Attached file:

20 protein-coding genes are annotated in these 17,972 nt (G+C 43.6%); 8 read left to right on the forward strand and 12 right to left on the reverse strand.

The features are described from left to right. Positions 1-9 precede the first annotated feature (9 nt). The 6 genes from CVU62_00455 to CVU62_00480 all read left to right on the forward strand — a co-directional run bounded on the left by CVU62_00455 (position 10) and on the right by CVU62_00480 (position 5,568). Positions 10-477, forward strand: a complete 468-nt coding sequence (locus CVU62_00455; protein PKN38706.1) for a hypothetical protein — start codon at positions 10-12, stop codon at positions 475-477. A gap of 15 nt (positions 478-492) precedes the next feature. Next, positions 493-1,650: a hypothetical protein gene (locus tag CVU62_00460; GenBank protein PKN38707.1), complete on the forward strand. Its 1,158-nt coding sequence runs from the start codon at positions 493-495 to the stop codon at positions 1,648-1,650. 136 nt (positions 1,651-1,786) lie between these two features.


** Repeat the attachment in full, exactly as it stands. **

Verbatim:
20 protein-coding genes are annotated in these 17,972 nt (G+C 43.6%); 8 read left to right on the forward strand and 12 right to left on the reverse strand.

The features are described from left to right. Positions 1-9 precede the first annotated feature (9 nt). The 6 genes from CVU62_00455 to CVU62_00480 all read left to right on the forward strand — a co-directional run bounded on the left by CVU62_00455 (position 10) and on the right by CVU62_00480 (position 5,568). Positions 10-477, forward strand: a complete 468-nt coding sequence (locus CVU62_00455; protein PKN38706.1) for a hypothetical protein — start codon at positions 10-12, stop codon at positions 475-477. A gap of 15 nt (positions 478-492) precedes the next feature. Next, positions 493-1,650: a hypothetical protein gene (locus tag CVU62_00460; GenBank protein PKN38707.1), complete on the forward strand. Its 1,158-nt coding sequence runs from the start codon at positions 493-495 to the stop codon at positions 1,648-1,650. 136 nt (positions 1,651-1,786) lie between these two features.